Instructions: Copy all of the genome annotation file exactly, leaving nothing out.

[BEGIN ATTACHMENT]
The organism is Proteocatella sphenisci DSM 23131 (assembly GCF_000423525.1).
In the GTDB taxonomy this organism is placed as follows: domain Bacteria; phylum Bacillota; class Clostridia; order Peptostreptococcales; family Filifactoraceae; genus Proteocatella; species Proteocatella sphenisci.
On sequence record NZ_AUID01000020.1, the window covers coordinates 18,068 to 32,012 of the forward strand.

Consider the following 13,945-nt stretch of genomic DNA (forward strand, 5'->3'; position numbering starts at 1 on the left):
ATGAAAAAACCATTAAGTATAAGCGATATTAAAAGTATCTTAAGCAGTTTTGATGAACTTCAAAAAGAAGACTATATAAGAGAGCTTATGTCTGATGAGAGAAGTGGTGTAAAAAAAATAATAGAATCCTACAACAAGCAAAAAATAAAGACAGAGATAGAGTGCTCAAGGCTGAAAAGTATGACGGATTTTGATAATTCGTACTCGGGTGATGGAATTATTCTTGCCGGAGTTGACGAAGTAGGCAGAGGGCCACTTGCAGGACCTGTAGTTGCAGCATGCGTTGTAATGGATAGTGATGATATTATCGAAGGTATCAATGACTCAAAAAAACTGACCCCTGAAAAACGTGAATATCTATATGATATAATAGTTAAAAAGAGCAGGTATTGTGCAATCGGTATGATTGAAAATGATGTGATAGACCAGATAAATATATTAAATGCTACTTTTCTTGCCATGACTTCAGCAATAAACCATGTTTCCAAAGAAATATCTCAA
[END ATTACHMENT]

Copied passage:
The organism is Proteocatella sphenisci DSM 23131 (assembly GCF_000423525.1).
In the GTDB taxonomy this organism is placed as follows: domain Bacteria; phylum Bacillota; class Clostridia; order Peptostreptococcales; family Filifactoraceae; genus Proteocatella; species Proteocatella sphenisci.
On sequence record NZ_AUID01000020.1, the window covers coordinates 18,068 to 32,012 of the forward strand.

Consider the following 13,945-nt stretch of genomic DNA (forward strand, 5'->3'; position numbering starts at 1 on the left):
ATGAAAAAACCATTAAGTATAAGCGATATTAAAAGTATCTTAAGCAGTTTTGATGAACTTCAAAAAGAAGACTATATAAGAGAGCTTATGTCTGATGAGAGAAGTGGTGTAAAAAAAATAATAGAATCCTACAACAAGCAAAAAATAAAGACAGAGATAGAGTGCTCAAGGCTGAAAAGTATGACGGATTTTGATAATTCGTACTCGGGTGATGGAATTATTCTTGCCGGAGTTGACGAAGTAGGCAGAGGGCCACTTGCAGGACCTGTAGTTGCAGCATGCGTTGTAATGGATAGTGATGATATTATCGAAGGTATCAATGACTCAAAAAAACTGACCCCTGAAAAACGTGAATATCTATATGATATAATAGTTAAAAAGAGCAGGTATTGTGCAATCGGTATGATTGAAAATGATGTGATAGACCAGATAAATATATTAAATGCTACTTTTCTTGCCATGACTTCAGCAATAAACCATGTTTCCAAAGAAATATCTCAA